Dec 16, 2014

HSF 14 - Challenge # 22 - Gentlemen = Making an 18th century "Darcy" Shirt

Happy Jane Austen Day! 239 years ago today on the 16th of December 1775, Jane Austen was born.

Since today (nearly) co-insides with the Historical Sew Fortnightly 2014 challenge #22, I wanted to share a "Darcy" shirt I made.
18th century men's "Darcy" shirt - Front view

I made the shirt using instructions from "A Typical Eighteenth Century Military Shirt: A practical construction guide by Judith Wicker". The guide is very easy to follow, and I believe historically accurate. 

[You can find a copy of this pattern by doing a Google search, I 'm not posting the link because I couldn't find the original source, but I think it came via the NWTA. ]

Historical Sew Fortnightly 2014
The Challenge: # 22 - Gentlemen
Fabric: heavy cotton (old bedsheets)
Pattern: "A Typical Eighteenth Century Military Shirt: A practical construction guide by Judith Wicker".
Year: Eighteenth Century
Notions: buttons, thread
How historically accurate is it? Very. 80-90% originals might have been made in linen, I made slight mistake on the neck opening (explained below) and I did use the sewing machine...
Hours to complete: 6-8 hours across two days
First worn: Unworn
Total cost: under $10

Darcy shirt - side view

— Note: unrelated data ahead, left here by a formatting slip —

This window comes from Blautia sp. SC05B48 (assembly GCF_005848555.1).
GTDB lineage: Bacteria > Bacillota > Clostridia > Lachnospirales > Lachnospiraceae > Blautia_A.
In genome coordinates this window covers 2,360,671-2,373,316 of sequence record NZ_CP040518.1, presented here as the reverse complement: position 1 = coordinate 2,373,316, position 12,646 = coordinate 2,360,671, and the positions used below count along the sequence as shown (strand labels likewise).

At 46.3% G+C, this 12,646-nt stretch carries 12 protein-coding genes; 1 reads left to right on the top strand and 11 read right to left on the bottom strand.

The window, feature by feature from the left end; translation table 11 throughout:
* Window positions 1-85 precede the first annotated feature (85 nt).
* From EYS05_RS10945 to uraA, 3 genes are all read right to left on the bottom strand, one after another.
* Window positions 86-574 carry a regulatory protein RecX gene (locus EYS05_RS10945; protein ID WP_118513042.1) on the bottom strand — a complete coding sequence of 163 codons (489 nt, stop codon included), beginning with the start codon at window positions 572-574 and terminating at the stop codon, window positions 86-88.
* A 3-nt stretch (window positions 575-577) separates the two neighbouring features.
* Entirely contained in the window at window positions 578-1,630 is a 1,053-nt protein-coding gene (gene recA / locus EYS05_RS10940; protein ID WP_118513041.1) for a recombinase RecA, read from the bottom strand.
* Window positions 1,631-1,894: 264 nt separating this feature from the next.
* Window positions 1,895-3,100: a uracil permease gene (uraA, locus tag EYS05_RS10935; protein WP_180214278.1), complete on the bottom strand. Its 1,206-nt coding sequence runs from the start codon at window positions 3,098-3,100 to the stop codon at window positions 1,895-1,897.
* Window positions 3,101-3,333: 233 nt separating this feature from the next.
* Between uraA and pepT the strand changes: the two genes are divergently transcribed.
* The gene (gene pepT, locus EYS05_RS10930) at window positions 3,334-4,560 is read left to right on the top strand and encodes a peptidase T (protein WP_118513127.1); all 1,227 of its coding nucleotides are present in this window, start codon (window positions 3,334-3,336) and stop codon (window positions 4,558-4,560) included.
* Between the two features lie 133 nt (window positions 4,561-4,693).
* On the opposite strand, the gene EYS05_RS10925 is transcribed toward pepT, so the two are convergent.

The only trouble I had with the pattern was the neck gussets, it doesn't specify they need to be gathered - in the middle but not the edges - as pictured below, to make the collar and neckline curve properly.

To ensure the neckline sits properly, gather centre of the shoulder gussets (green arrow), not the sides (red lines)
Also, I had a self-made boo-boo. I totally forgot to flip the front neck slit facing around to the back, and only realised it was on the wrong side after I had sewn the shoulder gussets. So I just added a ruffle under the facing, to make it look deliberate...

Pinning a ruffle under the facing which I forgot to flip through to the other side. Doh!
 I think it looks OK,

Neck ruffle and facing detail - not historically accurate...oopsy
 and I bet I'm not the only seamstress to make this mistake in the past 200 years!

Dec 5, 2014

Tutorial - Using Photoshop to make Historical Sewing Patterns which Fit

There are a lot of great old patterns out there that are free to download, via places like the Internet Archive, or possibly you've bought Janet Arnold's Patterns of Fashion series. Patterns which are scaleable, all drawn on helpful grids just waiting to be enlarged.  The problem is even once you scale these patterns, chances are it's not going to fit.

Well, I've come up with a method to solve this using Photoshop -- I used it to create my 1880s jacket -- and I'm sharing how I do it over in a series of tutorials on my graphic design blog, Part One and Two are live and I hope you'll check them out.